“Most likely we are not going to have a resolution at the Security Council because the United States does not want to share those documents with the members of the Security Council. We believe we cannot ask them to support a document that they haven't seen.”

The U.S. administration refused to make public all the documents contending that doing so could put some lives at risk and jeopardize the success of the plan since it contains sensitive “operational details.” 
 
In any case, the Obama administration finds itself in a very delicate situation. The main sticky point that delayed the agreement with the Russian government was related to Russia’s insistence that the U.S. and its allies identify and separate the so-called “moderate” rebels from terrorists so that a political solution can be negotiated. Ostensibly, the U.S. administration eventually agreed to do so and its military and intelligence officials have provided their Russian counterparts with a list of names, without indicating their locations. 

It is likely that the named groups are members of the loose collective called the Free Syrian Army—FSA—which, in reality, was mostly crushed by al-Nusra and ISIL about three years ago. What is left of the FSA is either isolated in and/or near Turkey (and Jordan) and the rest are mingling with al-Nusra and Jaysh al-Fath. Those still mingling with Jaysh al-Fath released a statement criticizing the agreement and rejecting the part of the agreement that calls for joint U.S.-Russian military action against Jabhat Fath al-Sham, formerly known as Jabhat al-Nusra. They considered al-Nusra a legitimate rebel group.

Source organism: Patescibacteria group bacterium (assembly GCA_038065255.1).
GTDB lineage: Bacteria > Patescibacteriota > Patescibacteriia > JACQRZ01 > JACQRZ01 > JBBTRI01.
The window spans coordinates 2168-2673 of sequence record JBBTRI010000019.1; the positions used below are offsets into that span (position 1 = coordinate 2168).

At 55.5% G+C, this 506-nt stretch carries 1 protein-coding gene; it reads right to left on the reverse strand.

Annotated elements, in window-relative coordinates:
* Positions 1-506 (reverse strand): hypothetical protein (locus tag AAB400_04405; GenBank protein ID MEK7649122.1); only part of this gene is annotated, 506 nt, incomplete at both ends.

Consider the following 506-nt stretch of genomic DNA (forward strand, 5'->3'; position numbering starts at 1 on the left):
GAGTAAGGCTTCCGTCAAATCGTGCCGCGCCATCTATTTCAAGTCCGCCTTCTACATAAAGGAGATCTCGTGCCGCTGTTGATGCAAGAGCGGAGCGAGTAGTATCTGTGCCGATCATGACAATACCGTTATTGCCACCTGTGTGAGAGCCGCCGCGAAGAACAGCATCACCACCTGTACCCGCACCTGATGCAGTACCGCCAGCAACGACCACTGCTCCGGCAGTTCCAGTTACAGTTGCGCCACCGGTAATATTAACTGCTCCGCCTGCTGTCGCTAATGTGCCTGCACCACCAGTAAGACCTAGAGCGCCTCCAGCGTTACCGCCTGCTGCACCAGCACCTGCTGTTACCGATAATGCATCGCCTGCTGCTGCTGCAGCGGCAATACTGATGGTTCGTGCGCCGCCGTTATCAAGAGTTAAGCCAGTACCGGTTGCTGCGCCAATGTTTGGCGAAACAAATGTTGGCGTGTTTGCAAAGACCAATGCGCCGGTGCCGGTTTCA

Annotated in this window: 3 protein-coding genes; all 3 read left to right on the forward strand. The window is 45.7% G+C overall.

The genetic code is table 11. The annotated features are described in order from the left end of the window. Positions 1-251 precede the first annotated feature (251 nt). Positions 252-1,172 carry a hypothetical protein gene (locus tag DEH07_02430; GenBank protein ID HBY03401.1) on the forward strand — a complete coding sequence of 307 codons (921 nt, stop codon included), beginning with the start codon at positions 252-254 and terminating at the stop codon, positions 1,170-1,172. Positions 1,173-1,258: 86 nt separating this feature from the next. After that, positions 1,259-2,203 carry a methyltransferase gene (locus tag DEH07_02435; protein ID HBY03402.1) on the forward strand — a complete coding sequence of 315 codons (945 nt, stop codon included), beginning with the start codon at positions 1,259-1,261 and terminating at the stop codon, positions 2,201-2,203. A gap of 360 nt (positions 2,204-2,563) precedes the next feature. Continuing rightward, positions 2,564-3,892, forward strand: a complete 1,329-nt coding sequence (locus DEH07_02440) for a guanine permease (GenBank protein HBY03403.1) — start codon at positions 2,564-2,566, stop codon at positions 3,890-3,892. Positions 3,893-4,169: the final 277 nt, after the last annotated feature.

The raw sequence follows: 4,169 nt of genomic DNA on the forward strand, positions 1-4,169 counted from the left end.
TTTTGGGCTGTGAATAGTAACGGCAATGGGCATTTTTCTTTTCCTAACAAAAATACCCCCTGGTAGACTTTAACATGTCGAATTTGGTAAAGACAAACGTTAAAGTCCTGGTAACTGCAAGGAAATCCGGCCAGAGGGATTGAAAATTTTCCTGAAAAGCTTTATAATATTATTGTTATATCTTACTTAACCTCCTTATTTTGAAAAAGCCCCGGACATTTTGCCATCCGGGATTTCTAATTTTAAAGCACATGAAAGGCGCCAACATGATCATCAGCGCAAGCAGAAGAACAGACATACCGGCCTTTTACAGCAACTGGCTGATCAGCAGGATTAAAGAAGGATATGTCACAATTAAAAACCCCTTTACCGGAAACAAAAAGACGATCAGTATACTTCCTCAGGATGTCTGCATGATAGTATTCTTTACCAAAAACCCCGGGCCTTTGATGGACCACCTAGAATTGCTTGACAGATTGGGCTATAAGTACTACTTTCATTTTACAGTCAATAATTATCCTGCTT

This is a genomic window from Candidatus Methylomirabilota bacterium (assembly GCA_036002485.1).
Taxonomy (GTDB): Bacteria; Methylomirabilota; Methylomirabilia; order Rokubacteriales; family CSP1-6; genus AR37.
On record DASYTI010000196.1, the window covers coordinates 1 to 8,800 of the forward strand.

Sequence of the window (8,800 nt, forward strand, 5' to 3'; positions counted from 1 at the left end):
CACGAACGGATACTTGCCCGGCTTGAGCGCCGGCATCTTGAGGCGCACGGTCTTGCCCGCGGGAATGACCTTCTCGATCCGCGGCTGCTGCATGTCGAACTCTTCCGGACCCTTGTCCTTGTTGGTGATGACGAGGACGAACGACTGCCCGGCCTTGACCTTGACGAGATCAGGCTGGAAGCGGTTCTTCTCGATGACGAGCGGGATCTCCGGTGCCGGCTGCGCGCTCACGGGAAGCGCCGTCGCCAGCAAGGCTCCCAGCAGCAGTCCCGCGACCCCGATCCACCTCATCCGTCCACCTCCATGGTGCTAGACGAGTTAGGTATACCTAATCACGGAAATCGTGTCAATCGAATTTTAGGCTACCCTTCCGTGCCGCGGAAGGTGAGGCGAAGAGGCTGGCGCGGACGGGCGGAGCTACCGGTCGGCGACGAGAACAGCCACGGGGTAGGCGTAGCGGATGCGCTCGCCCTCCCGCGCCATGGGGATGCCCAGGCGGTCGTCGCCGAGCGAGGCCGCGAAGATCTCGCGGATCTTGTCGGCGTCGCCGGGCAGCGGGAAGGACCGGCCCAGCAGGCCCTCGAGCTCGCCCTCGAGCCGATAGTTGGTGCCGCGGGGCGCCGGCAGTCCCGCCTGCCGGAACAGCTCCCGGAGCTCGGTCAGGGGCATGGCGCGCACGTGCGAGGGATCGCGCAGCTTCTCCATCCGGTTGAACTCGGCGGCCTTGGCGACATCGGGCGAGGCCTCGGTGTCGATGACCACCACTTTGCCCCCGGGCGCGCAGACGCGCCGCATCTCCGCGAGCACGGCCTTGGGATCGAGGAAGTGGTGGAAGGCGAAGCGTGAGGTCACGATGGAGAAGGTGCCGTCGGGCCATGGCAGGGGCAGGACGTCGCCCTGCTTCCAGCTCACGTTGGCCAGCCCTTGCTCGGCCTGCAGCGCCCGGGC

The FSA currently consists of these armed groups:
 
Faylaq al-Sham, Jaysh al-Islam, al-Firqa al-Shamaliyya, Jaysh al-Nasr, Harakat Nur al-Din al-Zanki, al-Ittihad al-Islami li-Ajnad al-sham, al-Jabha al-Shamiyya, Jaysh al-Tahrir, al-Fawj al-Awwal, Jabhat Ansar al-Islam, Kata’ib al-Safwa al-Islamiyya, Liwa’ Suqur Jabal al-Zawiya, al-Firqa 101, al-Firqa 13, al-Firqa al-Wusta, Liwa al-Hurriya al-Islami, Jabhat al-Asala wa-‘l-Tanmiya, Failaq Hims, Liwa’ al-Fath, Tajammu’ Fastaqim kama Umirt, and Jund Badr 313.
 
Nearly half of the above mentioned groups are also members of other coalitions, some of which include al-Qaeda affiliated Salafists, like Fath al-Sham and Jaysh al-Fath. These complex networks and affiliations underscore the administration’s real dilemma.